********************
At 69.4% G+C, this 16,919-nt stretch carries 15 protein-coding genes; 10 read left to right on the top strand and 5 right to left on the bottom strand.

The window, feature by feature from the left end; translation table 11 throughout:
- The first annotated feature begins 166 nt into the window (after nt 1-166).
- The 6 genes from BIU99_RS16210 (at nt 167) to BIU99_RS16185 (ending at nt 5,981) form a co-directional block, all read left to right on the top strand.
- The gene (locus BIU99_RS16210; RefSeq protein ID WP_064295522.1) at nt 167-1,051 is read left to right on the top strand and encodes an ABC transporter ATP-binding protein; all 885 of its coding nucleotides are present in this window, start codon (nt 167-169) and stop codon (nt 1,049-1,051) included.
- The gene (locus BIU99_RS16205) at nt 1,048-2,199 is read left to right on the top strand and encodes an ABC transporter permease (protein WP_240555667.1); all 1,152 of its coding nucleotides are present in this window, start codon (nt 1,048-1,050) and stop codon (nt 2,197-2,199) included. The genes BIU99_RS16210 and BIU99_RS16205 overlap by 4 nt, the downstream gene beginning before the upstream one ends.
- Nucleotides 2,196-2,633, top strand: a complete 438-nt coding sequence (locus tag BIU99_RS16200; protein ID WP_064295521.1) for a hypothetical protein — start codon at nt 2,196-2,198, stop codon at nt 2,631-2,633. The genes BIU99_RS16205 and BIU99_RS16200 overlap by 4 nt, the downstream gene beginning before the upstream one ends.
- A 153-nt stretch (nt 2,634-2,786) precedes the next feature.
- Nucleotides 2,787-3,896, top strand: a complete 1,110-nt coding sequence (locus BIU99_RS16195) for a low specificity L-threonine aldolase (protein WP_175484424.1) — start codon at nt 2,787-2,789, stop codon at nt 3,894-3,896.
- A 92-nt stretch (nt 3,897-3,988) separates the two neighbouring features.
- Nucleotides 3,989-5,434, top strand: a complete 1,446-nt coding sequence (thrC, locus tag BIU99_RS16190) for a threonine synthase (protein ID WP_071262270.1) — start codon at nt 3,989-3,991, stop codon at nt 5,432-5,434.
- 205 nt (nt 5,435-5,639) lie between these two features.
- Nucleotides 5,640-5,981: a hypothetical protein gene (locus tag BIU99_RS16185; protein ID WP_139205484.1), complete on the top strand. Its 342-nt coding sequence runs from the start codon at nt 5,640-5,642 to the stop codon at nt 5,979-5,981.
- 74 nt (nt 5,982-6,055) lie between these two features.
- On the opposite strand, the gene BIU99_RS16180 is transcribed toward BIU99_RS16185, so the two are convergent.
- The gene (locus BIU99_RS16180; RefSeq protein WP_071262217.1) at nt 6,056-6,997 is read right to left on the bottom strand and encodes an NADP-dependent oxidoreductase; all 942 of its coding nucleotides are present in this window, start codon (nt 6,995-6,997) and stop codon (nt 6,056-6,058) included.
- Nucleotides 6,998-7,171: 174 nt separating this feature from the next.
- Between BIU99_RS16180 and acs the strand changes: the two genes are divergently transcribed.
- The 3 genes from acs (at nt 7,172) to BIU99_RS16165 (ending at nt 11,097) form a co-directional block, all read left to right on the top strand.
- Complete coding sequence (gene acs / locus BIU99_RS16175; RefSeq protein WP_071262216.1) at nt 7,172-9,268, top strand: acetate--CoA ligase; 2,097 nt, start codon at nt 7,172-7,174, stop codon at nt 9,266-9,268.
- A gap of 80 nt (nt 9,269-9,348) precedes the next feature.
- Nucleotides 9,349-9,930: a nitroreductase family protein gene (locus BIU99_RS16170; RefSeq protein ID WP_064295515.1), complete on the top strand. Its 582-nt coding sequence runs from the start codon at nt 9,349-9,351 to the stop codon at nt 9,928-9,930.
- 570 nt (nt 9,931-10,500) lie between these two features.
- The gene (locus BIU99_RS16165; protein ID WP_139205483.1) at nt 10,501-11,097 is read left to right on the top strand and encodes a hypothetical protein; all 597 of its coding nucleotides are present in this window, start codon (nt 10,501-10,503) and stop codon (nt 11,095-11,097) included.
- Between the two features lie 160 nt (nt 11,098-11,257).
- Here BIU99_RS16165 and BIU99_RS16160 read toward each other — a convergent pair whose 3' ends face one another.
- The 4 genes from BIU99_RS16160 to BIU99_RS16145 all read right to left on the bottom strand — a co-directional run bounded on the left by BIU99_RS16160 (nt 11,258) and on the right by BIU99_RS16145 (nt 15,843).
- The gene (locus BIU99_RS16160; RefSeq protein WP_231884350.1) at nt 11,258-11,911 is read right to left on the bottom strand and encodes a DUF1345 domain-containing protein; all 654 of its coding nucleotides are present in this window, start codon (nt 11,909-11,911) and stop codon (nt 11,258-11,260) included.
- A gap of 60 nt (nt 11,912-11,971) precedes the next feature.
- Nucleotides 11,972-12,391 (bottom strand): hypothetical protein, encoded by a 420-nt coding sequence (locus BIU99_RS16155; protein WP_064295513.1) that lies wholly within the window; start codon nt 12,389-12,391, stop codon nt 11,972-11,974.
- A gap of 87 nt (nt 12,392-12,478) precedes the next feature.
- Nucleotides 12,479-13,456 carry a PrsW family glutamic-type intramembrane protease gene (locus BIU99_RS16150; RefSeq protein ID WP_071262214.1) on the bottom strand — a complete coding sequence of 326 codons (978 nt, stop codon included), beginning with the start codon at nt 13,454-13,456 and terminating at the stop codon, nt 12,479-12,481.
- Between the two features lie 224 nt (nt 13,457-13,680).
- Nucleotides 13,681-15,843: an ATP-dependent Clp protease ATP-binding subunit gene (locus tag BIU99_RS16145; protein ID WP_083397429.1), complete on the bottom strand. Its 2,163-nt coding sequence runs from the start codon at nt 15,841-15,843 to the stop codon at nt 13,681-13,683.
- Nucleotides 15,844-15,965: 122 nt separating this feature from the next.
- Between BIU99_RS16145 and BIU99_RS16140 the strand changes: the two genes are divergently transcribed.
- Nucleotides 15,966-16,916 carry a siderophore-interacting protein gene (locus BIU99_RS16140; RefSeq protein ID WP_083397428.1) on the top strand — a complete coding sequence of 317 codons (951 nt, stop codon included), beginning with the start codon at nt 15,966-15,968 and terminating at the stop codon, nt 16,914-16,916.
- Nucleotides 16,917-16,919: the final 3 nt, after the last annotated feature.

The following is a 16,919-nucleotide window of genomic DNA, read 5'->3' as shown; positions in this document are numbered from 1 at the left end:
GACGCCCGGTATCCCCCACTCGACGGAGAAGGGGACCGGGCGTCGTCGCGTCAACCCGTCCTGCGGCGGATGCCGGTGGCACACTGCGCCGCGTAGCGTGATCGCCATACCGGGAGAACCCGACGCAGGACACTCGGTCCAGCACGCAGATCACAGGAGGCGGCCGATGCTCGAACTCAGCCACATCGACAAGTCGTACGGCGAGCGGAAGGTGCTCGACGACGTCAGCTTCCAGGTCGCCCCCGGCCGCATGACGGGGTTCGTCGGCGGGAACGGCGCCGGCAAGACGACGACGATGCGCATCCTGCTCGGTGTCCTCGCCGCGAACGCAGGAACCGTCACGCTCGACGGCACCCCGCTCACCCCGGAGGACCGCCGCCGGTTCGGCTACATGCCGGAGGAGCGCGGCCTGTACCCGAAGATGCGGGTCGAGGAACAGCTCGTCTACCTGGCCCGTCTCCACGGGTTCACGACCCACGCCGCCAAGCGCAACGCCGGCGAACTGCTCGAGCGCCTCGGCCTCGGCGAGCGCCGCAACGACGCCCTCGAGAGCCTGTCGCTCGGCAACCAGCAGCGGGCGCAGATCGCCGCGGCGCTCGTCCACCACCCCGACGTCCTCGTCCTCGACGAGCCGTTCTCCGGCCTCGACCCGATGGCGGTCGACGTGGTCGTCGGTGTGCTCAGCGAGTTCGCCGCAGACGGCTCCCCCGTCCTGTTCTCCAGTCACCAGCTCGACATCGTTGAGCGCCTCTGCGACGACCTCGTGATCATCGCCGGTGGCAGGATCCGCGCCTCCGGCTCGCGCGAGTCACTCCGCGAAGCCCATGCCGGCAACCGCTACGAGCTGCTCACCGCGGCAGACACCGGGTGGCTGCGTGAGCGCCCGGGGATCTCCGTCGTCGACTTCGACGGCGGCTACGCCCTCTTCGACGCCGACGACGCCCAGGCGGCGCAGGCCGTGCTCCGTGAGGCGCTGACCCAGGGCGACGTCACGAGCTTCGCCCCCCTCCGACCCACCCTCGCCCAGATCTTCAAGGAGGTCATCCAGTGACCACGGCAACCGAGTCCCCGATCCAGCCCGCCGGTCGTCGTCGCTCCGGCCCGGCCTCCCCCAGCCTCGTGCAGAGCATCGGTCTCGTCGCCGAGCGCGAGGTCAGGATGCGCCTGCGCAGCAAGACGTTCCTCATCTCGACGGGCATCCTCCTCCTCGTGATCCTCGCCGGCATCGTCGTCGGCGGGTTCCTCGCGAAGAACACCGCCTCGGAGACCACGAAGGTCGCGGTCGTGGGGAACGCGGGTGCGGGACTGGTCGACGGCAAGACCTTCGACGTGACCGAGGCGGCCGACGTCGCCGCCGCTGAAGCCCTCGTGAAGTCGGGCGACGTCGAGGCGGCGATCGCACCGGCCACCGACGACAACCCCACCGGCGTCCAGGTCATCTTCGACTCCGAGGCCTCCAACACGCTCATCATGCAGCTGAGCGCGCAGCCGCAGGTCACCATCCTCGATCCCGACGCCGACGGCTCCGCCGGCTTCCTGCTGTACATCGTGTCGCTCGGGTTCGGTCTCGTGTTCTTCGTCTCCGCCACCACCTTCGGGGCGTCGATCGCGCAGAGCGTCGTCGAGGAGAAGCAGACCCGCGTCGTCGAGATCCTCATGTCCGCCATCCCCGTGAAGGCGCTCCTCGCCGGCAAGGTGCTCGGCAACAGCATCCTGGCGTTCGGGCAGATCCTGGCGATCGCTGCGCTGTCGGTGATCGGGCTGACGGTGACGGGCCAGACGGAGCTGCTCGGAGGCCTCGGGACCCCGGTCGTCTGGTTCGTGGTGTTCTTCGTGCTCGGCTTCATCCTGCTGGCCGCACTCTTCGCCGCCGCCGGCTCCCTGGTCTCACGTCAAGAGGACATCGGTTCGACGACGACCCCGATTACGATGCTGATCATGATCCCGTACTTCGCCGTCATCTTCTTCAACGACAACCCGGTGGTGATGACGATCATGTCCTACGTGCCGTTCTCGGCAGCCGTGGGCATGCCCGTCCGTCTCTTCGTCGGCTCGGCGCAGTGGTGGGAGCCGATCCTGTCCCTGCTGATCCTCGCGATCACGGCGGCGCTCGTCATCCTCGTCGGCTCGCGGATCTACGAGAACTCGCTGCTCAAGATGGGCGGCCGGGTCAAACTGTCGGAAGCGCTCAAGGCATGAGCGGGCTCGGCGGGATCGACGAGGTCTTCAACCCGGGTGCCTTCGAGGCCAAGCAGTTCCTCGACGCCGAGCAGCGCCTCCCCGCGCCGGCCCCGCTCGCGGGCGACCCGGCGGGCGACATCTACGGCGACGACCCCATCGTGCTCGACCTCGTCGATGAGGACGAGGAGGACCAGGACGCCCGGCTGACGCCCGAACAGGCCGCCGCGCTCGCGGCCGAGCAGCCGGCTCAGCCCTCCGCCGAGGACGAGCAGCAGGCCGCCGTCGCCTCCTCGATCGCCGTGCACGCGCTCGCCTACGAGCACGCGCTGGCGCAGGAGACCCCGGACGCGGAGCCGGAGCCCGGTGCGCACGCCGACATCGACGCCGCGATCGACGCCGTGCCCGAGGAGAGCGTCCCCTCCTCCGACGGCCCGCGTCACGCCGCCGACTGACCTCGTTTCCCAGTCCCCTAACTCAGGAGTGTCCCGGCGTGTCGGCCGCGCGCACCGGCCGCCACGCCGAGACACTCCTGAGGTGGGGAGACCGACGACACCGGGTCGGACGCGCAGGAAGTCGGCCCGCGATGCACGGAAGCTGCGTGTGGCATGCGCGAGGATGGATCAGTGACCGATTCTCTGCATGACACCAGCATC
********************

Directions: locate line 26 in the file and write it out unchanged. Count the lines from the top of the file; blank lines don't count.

- Here BIU99_RS16165 and BIU99_RS16160 read toward each other — a convergent pair whose 3' ends face one another.